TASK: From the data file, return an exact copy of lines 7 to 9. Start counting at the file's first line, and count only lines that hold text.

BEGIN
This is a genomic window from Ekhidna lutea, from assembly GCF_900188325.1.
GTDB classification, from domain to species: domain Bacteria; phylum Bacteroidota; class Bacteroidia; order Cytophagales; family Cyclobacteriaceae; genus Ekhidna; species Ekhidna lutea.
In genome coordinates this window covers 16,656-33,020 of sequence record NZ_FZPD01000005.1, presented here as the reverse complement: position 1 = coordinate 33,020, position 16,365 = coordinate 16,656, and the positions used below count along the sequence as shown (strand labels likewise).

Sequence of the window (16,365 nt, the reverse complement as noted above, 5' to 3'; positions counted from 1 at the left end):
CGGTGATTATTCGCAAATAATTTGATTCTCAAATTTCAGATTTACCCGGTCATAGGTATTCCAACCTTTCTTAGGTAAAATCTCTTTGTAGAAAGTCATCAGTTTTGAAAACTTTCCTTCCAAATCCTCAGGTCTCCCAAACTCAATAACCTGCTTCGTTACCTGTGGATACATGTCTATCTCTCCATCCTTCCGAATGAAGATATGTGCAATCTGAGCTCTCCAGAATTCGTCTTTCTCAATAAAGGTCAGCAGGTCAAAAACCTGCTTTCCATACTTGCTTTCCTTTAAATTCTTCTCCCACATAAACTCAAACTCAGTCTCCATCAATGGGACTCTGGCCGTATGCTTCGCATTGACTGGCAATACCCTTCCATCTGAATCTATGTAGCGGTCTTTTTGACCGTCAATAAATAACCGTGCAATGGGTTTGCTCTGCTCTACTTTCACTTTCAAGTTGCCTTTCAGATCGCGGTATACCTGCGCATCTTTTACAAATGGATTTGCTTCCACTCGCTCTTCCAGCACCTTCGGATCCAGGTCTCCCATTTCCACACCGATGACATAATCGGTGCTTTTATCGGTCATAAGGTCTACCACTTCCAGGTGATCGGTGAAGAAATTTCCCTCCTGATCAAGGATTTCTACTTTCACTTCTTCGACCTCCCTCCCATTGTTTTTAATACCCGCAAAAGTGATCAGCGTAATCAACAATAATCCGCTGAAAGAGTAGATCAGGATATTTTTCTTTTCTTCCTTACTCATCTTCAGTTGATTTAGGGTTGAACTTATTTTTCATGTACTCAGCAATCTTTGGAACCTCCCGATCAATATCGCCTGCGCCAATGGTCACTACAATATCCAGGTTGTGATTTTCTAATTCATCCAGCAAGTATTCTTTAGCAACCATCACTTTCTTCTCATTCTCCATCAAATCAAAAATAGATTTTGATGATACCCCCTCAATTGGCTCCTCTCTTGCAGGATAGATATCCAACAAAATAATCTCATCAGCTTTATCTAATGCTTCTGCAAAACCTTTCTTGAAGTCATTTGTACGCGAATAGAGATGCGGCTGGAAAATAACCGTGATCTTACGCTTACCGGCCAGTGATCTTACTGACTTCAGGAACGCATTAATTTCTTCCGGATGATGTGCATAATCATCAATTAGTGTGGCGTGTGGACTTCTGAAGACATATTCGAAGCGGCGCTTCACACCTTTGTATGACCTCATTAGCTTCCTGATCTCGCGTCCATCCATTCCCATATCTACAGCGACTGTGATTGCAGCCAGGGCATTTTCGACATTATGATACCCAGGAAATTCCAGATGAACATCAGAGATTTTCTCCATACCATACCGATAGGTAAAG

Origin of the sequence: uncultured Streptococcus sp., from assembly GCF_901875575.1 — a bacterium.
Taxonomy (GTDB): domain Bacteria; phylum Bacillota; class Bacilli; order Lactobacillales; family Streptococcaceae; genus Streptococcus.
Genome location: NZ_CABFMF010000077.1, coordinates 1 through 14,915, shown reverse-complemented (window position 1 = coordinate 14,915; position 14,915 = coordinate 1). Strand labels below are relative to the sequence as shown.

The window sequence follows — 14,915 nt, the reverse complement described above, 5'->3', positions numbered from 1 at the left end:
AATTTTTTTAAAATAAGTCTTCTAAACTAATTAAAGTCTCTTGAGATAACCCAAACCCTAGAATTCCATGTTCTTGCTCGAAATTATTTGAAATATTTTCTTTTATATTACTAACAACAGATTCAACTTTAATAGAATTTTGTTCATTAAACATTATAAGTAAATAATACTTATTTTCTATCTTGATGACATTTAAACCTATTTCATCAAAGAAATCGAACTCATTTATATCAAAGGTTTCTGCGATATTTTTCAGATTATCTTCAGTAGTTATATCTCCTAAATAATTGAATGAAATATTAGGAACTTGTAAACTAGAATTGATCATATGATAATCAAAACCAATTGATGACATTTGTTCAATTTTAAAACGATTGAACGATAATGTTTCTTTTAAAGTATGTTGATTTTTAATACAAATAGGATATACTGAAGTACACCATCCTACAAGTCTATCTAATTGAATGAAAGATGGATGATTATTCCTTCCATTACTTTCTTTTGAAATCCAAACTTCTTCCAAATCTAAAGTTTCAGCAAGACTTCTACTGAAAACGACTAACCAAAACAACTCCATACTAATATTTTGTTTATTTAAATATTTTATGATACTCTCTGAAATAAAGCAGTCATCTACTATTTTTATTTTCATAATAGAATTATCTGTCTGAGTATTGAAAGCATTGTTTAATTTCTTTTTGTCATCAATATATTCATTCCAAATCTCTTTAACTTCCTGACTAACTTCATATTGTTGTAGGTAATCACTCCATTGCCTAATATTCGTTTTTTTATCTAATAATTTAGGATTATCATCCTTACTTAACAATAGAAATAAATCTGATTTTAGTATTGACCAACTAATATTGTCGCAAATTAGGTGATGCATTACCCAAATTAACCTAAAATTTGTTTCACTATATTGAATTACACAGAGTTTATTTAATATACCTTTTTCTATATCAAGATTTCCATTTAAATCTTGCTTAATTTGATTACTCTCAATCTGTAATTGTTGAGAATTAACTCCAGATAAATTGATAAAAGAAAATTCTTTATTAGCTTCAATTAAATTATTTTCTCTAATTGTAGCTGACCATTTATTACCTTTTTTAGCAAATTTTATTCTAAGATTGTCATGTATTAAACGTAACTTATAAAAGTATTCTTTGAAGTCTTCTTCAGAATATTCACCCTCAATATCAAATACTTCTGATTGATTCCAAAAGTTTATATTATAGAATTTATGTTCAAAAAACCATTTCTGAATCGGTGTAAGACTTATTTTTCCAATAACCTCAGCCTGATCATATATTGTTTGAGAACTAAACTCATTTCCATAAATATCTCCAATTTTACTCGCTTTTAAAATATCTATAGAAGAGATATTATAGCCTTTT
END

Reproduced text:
Taxonomy (GTDB): domain Bacteria; phylum Bacillota; class Bacilli; order Lactobacillales; family Streptococcaceae; genus Streptococcus.
Genome location: NZ_CABFMF010000077.1, coordinates 1 through 14,915, shown reverse-complemented (window position 1 = coordinate 14,915; position 14,915 = coordinate 1). Strand labels below are relative to the sequence as shown.

The window sequence follows — 14,915 nt, the reverse complement described above, 5'->3', positions numbered from 1 at the left end: